Why bother replacing your pads?
Obvious really, but knackered brakes can put you in a hedge. Pad wear is inevitable and, on top of gambling with your safety, worn out pads will also wreck your discs and can end up costing a small fortune. Besides, regularly checking your pads takes just a few seconds and changing them yourself is pretty simple and will save you some cash.
How can I tell if they need changing?
Most brake pads have a wear indicator groove moulded or cut into the surface, so even those of zero mechanical nous can tell. Once the pad is worn down so much that this groove disappears, or the pad itself is down to about 2mm, you’ll need to whack some new pads in.
Stuff you’ll need
Good spanners, sockets or Allen keys of the correct size to fit the caliper retaining bolts; some brake cleaner spray; a rag or old toothbrush; a large flat-headed screwdriver, some copper grease; a couple of bungee cords; a torque wrench, a pair of pliers and some brake fluid (of the right grade).
What can go wrong?
If brake pad wear is neglected and not checked regularly the pad material will eventually completely wear away, leaving the metal pad backing plate acting on the disc. Braking power will be hugely reduced, the brake discs will be scored (and will probably need replacement) and in extreme cases wear can cause a bike/wall interface, which you really don’t want. When it comes to changing your pads it’s important to remember poorly maintained brakes often corrode, caliper retaining bolts can seize, as can the caliper pistons – trying to free these off with the wrong tools can muller them.
What skills do I need?
Can you turn a spanner and do you own a half decent toolkit? Good, then you can do this job. You also need time and patience, so allow at least two to three hours.
1. Most modern bikes have two front disc brakes and their pads should be renewed at the same time. Buy new pads for each caliper (usually around £20 a pair). Sintered pads (with metal embedded into them) usually give better braking, while pads with a ceramic backing are designed to stop heat reaching the brake fluid.
2. Loosen any pins or screws which may be holding the old pads into the caliper before you remove the caliper itself from your bike – you’ll find it easier than struggling to undo them when the caliper is loose. But don’t fully remove the pins at this stage.
3. Loosen and then remove fully the caliper retaining bolts. Be careful not to let the caliper dangle on its brake hose. Either tie it up with a bungee cord or hold the caliper in place with just one loose bolt if you need to leave it. Don’t disconnect the hose or you’ll need to bleed the system, which is time-consuming and best avoided.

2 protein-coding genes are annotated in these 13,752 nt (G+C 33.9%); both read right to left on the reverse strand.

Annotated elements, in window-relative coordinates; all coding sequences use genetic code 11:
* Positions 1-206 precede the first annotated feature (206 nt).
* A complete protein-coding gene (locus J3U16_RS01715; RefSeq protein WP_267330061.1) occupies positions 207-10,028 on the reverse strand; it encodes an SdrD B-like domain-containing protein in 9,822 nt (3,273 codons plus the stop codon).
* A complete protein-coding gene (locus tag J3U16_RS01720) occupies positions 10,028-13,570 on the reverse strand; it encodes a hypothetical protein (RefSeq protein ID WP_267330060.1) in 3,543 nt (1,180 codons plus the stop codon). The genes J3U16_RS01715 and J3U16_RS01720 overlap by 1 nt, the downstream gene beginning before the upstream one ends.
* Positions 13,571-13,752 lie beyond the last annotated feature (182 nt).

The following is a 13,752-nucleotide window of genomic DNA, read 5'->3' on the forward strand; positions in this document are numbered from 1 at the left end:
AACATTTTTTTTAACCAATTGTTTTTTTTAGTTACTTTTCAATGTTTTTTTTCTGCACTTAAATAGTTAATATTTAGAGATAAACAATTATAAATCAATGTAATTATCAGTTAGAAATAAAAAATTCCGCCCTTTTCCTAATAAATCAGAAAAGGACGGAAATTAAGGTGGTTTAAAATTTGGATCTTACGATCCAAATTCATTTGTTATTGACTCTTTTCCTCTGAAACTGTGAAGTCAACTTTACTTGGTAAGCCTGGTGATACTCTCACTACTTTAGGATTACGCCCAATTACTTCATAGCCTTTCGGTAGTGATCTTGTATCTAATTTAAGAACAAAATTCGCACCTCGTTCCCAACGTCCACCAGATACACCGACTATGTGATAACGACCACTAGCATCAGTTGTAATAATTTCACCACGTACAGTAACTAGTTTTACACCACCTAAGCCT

4. Using pliers, remove any pins, clips or ‘R’ clips which are holding the old brake pads in position inside the caliper, pull out the pads and check they are the same type as your new set. Carefully store any parts you remove, such as anti-squeal shims, as you will need them when you install the new pads.
5. Gently operate the front brake lever so the pistons move slightly out of their bores. Do not pump the lever or the pistons will be forced too far out. They are difficult to push back in and you will then need to bleed your system.
6. Clean your caliper with spray cleaner and then rub it with a cloth or old toothbrush. Pay attention to the exposed ends of the pistons. They should be as sparkly as the ones above. Then place a cloth around the fluid reservoir on the bars. Clean and remove the cap and rubber diaphragm. Wipe away any trace of moisture from them.
7. Using firm hand pressure, push the pistons back into the caliper and check that the fluid reservoir does not overflow. You can also do this by re-inserting the old pads and then using a large screwdriver as a lever. Be careful not to damage the pistons and check that, when pushing one piston in, the other is not forced out.
8. Smear copper grease on the back of each pad to help stop brake squeal. Clean any pins and apply copper grease. Put the pads in and replace clips/pins. Ensure the friction material faces the disc and there is space between the pads for the disc. Check all the bits you took out in 4 are replaced in the same position they came out.
9. Slide the caliper over the brake disc, ensuring that one pad goes either side of the disc and that the pads remain in their correct positions. Replace the caliper bolts using a smear of copper grease on the non-threaded part of the bolts and tighten to the correct torque.
10. If your bike has twin front discs, go to the other side of the front wheel and repeat steps 2 to 9 for the other caliper. Re-tighten any pins to the right torque, reposition any ‘R’ clips and replace any dust caps. Don’t let your greasy hands contaminate the pads and keep an eye on the fluid level in the reservoir.
11. Pump the brake lever to re-adjust the pistons to the pads. This may take several pumps. Keep going until the lever pulls back a ‘normal’ amount for road braking then give one final firm squeeze. Take care as you’ve still got the reservoir lid off and brake fluid is highly corrosive and can strip paint.
12. Top up the brake fluid reservoir to the maximum mark if necessary and refit the rubber diaphragm and cap. Well done, you’ve changed your pads. But remember, go easy on them for the first 50 miles or so (unless you need to do an emergency stop) to allow the pads to bed in and start working at their best.